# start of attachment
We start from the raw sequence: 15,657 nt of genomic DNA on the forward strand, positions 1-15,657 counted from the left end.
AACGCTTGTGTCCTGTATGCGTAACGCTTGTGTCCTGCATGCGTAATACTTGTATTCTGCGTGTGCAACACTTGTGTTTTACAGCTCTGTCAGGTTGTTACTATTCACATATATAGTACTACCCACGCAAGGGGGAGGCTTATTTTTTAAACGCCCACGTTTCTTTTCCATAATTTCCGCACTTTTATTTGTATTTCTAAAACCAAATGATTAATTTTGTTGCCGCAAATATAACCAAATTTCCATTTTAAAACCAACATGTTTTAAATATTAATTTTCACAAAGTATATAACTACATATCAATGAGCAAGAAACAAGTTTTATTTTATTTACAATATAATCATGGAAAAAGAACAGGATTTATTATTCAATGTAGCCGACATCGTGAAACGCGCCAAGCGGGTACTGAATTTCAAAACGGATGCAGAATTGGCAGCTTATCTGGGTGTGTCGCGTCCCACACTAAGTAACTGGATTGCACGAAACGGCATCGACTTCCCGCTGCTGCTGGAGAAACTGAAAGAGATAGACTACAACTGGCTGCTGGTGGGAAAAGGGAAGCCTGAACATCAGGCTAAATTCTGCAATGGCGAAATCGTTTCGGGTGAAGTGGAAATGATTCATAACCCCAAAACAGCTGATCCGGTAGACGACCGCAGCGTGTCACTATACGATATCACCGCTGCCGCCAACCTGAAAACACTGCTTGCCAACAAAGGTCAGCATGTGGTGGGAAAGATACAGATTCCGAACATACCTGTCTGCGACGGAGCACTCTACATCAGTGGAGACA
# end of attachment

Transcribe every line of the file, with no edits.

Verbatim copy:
We start from the raw sequence: 15,657 nt of genomic DNA on the forward strand, positions 1-15,657 counted from the left end.
AACGCTTGTGTCCTGTATGCGTAACGCTTGTGTCCTGCATGCGTAATACTTGTATTCTGCGTGTGCAACACTTGTGTTTTACAGCTCTGTCAGGTTGTTACTATTCACATATATAGTACTACCCACGCAAGGGGGAGGCTTATTTTTTAAACGCCCACGTTTCTTTTCCATAATTTCCGCACTTTTATTTGTATTTCTAAAACCAAATGATTAATTTTGTTGCCGCAAATATAACCAAATTTCCATTTTAAAACCAACATGTTTTAAATATTAATTTTCACAAAGTATATAACTACATATCAATGAGCAAGAAACAAGTTTTATTTTATTTACAATATAATCATGGAAAAAGAACAGGATTTATTATTCAATGTAGCCGACATCGTGAAACGCGCCAAGCGGGTACTGAATTTCAAAACGGATGCAGAATTGGCAGCTTATCTGGGTGTGTCGCGTCCCACACTAAGTAACTGGATTGCACGAAACGGCATCGACTTCCCGCTGCTGCTGGAGAAACTGAAAGAGATAGACTACAACTGGCTGCTGGTGGGAAAAGGGAAGCCTGAACATCAGGCTAAATTCTGCAATGGCGAAATCGTTTCGGGTGAAGTGGAAATGATTCATAACCCCAAAACAGCTGATCCGGTAGACGACCGCAGCGTGTCACTATACGATATCACCGCTGCCGCCAACCTGAAAACACTGCTTGCCAACAAAGGTCAGCATGTGGTGGGAAAGATACAGATTCCGAACATACCTGTCTGCGACGGAGCACTCTACATCAGTGGAGACA